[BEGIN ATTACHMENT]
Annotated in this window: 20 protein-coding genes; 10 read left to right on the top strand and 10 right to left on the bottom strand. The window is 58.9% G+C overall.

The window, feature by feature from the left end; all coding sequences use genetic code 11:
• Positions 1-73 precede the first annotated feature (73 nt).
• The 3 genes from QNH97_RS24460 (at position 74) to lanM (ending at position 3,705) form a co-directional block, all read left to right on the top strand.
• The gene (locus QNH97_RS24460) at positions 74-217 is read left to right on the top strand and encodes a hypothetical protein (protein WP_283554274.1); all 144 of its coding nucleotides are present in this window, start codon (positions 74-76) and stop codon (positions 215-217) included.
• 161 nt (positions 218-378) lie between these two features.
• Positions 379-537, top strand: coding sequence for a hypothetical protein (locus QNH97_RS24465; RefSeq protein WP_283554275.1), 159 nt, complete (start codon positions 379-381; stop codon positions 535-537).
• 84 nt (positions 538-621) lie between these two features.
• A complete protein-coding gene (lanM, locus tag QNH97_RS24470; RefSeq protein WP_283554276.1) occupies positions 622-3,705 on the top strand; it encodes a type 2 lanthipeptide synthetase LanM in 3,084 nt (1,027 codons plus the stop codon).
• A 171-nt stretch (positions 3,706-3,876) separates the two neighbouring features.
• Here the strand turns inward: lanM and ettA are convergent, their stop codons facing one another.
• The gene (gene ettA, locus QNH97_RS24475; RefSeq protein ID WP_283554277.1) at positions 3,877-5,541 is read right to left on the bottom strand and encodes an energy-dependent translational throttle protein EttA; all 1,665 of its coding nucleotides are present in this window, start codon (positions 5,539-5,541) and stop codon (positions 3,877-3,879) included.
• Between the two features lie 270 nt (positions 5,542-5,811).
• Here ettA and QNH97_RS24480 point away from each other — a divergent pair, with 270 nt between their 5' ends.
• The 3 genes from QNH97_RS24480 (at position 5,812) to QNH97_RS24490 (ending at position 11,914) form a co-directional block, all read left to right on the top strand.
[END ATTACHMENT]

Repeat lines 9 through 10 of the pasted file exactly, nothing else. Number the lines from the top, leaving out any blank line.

• A complete protein-coding gene (lanM, locus tag QNH97_RS24470; RefSeq protein WP_283554276.1) occupies positions 622-3,705 on the top strand; it encodes a type 2 lanthipeptide synthetase LanM in 3,084 nt (1,027 codons plus the stop codon).
• A 171-nt stretch (positions 3,706-3,876) separates the two neighbouring features.